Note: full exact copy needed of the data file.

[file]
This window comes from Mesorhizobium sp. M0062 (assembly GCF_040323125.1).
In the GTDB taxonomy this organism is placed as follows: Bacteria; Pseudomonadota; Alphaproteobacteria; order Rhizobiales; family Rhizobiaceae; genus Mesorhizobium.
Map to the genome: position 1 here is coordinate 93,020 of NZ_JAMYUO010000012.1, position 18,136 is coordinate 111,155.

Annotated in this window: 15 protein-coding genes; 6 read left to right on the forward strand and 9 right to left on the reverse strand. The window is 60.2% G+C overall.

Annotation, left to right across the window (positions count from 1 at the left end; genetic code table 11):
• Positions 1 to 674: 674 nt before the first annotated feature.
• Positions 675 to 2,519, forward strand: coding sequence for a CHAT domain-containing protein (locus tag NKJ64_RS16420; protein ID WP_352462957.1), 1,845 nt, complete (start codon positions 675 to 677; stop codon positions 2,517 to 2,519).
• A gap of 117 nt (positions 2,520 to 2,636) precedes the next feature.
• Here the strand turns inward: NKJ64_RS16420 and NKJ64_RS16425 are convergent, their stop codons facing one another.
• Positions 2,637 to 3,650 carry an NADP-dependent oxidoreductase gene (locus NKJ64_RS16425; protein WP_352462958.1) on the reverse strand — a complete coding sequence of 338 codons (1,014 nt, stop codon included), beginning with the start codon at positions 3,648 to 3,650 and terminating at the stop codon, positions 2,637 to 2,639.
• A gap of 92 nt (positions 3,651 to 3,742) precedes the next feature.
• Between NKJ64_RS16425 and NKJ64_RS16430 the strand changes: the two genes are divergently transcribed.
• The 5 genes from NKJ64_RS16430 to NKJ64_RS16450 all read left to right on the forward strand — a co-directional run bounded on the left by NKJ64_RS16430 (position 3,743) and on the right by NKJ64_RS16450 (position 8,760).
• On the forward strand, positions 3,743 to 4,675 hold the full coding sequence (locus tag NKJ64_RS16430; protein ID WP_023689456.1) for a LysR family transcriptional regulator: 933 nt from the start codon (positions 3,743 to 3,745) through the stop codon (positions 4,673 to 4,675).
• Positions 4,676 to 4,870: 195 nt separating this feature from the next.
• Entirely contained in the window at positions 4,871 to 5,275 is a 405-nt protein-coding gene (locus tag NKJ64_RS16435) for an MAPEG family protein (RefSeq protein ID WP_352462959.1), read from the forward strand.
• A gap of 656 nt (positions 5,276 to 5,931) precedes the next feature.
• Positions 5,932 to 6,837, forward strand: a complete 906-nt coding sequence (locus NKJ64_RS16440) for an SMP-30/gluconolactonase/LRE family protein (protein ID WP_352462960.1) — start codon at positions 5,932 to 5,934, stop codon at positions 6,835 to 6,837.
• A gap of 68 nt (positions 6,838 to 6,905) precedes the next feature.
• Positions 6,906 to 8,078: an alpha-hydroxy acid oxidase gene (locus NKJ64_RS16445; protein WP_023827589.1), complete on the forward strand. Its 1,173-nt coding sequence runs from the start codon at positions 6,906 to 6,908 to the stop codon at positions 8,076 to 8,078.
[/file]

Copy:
This window comes from Mesorhizobium sp. M0062 (assembly GCF_040323125.1).
In the GTDB taxonomy this organism is placed as follows: Bacteria; Pseudomonadota; Alphaproteobacteria; order Rhizobiales; family Rhizobiaceae; genus Mesorhizobium.
Map to the genome: position 1 here is coordinate 93,020 of NZ_JAMYUO010000012.1, position 18,136 is coordinate 111,155.

Annotated in this window: 15 protein-coding genes; 6 read left to right on the forward strand and 9 right to left on the reverse strand. The window is 60.2% G+C overall.

Annotation, left to right across the window (positions count from 1 at the left end; genetic code table 11):
• Positions 1 to 674: 674 nt before the first annotated feature.
• Positions 675 to 2,519, forward strand: coding sequence for a CHAT domain-containing protein (locus tag NKJ64_RS16420; protein ID WP_352462957.1), 1,845 nt, complete (start codon positions 675 to 677; stop codon positions 2,517 to 2,519).
• A gap of 117 nt (positions 2,520 to 2,636) precedes the next feature.
• Here the strand turns inward: NKJ64_RS16420 and NKJ64_RS16425 are convergent, their stop codons facing one another.
• Positions 2,637 to 3,650 carry an NADP-dependent oxidoreductase gene (locus NKJ64_RS16425; protein WP_352462958.1) on the reverse strand — a complete coding sequence of 338 codons (1,014 nt, stop codon included), beginning with the start codon at positions 3,648 to 3,650 and terminating at the stop codon, positions 2,637 to 2,639.
• A gap of 92 nt (positions 3,651 to 3,742) precedes the next feature.
• Between NKJ64_RS16425 and NKJ64_RS16430 the strand changes: the two genes are divergently transcribed.
• The 5 genes from NKJ64_RS16430 to NKJ64_RS16450 all read left to right on the forward strand — a co-directional run bounded on the left by NKJ64_RS16430 (position 3,743) and on the right by NKJ64_RS16450 (position 8,760).
• On the forward strand, positions 3,743 to 4,675 hold the full coding sequence (locus tag NKJ64_RS16430; protein ID WP_023689456.1) for a LysR family transcriptional regulator: 933 nt from the start codon (positions 3,743 to 3,745) through the stop codon (positions 4,673 to 4,675).
• Positions 4,676 to 4,870: 195 nt separating this feature from the next.
• Entirely contained in the window at positions 4,871 to 5,275 is a 405-nt protein-coding gene (locus tag NKJ64_RS16435) for an MAPEG family protein (RefSeq protein ID WP_352462959.1), read from the forward strand.
• A gap of 656 nt (positions 5,276 to 5,931) precedes the next feature.
• Positions 5,932 to 6,837, forward strand: a complete 906-nt coding sequence (locus NKJ64_RS16440) for an SMP-30/gluconolactonase/LRE family protein (protein ID WP_352462960.1) — start codon at positions 5,932 to 5,934, stop codon at positions 6,835 to 6,837.
• A gap of 68 nt (positions 6,838 to 6,905) precedes the next feature.
• Positions 6,906 to 8,078: an alpha-hydroxy acid oxidase gene (locus NKJ64_RS16445; protein WP_023827589.1), complete on the forward strand. Its 1,173-nt coding sequence runs from the start codon at positions 6,906 to 6,908 to the stop codon at positions 8,076 to 8,078.